You can gain all manner of transferable skills from volunteering now. Your self confidence will snowball from planning and carrying out lessons, communicating ideas with kids who may not speak English as a first language. You’ll boost your teamwork skills and your ability to organise effectively will be tested through running sports activities such as football sessions after school.
Looking back on my time volunteering in Africa, it put me on the path to growing into my own person. I learnt to think on my feet when presented with the task of teaching a science to 9 year olds with only a few minutes to prepare because their teacher was sick.
Confidence, like growing a good beard, takes time. For me volunteering was the catalyst!
When volunteering, it’s often the case that you reverse that famous wartime saying: ‘ask not what you can do for your country, but what that country can do for you’. Whist you may be motivated by the desire to help others, volunteering is not a one-way street. You'll learn just as much from being immersed in another culture as others will learn from you.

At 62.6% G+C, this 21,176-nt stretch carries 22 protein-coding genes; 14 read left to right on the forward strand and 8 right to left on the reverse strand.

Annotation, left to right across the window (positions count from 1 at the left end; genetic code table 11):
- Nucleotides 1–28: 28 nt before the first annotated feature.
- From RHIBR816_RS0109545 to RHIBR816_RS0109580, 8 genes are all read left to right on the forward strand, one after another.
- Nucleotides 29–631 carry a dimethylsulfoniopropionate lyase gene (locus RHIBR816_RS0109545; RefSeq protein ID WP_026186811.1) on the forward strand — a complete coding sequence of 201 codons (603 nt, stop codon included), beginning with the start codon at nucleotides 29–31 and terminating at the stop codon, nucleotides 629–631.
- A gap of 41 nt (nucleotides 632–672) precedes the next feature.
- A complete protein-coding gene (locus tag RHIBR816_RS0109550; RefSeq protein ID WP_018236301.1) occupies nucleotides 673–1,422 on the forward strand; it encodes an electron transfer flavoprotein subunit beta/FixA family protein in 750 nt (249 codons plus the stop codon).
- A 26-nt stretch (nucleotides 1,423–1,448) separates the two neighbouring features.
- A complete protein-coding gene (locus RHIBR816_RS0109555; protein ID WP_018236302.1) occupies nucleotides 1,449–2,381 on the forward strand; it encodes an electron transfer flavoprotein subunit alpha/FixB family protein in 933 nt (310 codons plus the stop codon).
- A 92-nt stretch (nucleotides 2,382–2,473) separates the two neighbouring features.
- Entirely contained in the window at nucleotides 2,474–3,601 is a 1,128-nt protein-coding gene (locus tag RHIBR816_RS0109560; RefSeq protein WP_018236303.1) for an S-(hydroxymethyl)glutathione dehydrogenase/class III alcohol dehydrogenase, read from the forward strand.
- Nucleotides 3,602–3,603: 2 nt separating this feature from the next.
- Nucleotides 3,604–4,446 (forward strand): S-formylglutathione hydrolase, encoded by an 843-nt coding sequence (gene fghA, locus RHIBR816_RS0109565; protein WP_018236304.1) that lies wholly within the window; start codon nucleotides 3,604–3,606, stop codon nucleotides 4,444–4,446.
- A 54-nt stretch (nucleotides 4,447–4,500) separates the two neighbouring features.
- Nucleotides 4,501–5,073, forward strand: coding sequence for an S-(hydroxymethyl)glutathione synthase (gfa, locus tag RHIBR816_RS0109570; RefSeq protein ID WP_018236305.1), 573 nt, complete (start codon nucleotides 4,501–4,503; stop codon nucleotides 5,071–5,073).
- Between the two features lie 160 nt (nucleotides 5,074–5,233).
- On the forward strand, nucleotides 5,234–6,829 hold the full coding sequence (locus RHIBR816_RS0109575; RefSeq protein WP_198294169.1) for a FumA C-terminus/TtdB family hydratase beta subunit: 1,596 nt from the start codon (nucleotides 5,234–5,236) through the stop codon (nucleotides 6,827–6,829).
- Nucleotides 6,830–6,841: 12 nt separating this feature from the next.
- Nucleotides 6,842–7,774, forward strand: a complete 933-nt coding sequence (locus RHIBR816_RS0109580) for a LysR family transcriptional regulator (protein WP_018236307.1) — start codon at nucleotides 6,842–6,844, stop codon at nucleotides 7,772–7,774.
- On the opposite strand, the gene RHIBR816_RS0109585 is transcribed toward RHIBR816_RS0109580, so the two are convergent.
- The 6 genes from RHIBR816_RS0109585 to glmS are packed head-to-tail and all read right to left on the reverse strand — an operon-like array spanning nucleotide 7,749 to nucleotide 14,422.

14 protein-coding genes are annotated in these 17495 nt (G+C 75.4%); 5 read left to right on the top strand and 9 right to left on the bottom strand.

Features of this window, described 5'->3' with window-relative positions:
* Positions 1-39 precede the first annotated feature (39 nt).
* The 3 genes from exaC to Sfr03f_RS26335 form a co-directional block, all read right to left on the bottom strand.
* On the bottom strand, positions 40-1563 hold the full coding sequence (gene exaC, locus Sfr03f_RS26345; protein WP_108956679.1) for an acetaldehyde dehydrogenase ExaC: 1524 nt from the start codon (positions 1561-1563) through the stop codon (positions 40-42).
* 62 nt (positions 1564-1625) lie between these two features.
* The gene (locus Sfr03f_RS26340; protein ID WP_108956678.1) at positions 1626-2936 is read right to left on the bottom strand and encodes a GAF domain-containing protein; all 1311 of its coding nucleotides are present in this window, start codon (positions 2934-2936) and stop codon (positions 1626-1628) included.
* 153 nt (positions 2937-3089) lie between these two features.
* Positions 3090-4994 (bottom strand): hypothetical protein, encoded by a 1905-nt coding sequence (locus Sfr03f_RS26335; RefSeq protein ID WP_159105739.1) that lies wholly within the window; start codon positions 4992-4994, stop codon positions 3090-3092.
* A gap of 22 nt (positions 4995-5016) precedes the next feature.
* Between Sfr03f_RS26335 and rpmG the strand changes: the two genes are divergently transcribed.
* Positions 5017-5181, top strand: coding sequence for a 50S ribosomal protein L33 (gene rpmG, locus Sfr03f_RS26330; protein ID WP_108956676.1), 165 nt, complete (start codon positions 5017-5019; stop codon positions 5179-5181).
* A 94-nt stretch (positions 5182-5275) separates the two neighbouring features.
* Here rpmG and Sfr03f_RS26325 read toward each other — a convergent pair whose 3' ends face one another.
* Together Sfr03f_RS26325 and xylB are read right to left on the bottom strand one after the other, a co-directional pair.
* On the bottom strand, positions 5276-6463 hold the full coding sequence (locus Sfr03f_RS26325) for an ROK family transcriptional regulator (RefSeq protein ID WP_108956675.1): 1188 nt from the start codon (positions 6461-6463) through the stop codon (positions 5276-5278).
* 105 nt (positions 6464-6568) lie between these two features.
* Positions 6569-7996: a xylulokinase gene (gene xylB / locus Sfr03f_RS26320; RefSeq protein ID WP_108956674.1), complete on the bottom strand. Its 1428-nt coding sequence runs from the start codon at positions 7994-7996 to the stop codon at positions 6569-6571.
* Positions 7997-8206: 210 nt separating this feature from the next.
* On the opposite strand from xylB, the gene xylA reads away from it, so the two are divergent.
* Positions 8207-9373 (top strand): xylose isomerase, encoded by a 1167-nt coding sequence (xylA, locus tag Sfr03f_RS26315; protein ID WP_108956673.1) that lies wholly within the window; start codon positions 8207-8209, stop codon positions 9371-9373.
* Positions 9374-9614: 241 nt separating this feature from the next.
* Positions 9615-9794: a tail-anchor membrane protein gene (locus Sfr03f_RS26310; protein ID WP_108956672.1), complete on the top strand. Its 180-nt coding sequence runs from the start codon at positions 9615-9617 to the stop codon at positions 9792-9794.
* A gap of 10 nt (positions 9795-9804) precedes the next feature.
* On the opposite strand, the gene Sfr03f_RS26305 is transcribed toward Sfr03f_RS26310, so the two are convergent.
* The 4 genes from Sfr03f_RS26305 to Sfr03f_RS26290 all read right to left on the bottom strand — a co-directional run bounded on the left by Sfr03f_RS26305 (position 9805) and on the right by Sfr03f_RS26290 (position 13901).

For me, adapting to an African schedule and concepts of time (very much unscheduled most of the time!) left me frustrated and cursing most at the start of my volunteering stint. But I developed a level of patience and appreciation of the here and now which life in the fast-paced, 24/7 Western world had all but squashed out of me.
People’s generosity and willingness to help me – a stranger – even when they had very little to give was humbling, and has made me rethink how I treat foreigners at home. It’s a great learning experience to see that there are other ways of living and approaching challenges. Because you don't have to be as unaccommodating as the following clip, do you (even if it is quite amusing in this instance)?
‘The real voyage of discovery consists not in seeking new landscapes but in having new eyes.’ – Marcel Proust
‘Voluntourism’ is a term with a bit of a shaky rep after the famous (admittedly hilarious) ‘gap yah’ youtube videos. Suggesting that gap year volunteers are border-line alcoholics with nothing more than self-gratification in mind. Don’t believe the hype - this is a stereotypical misconception, and far from the truth about most young people that choose to volunteer.
Organised in the right way, by a reputable and experienced company like The Leap, which carries out research and well-led projects, volunteers can make a difference - even in a short period. Volunteering is an opportunity to explore your destination in greater depth, and enjoy both sides of the being abroad story – the fun and the hard work!
Yeah it sounds simple, but it’s true that the act of volunteering leaves you feeling better – about yourself and the world we live in. The act of making a positive impact, even in a small way, to someone else’s day is a great thing and will stay with you long after your volunteer project has ended.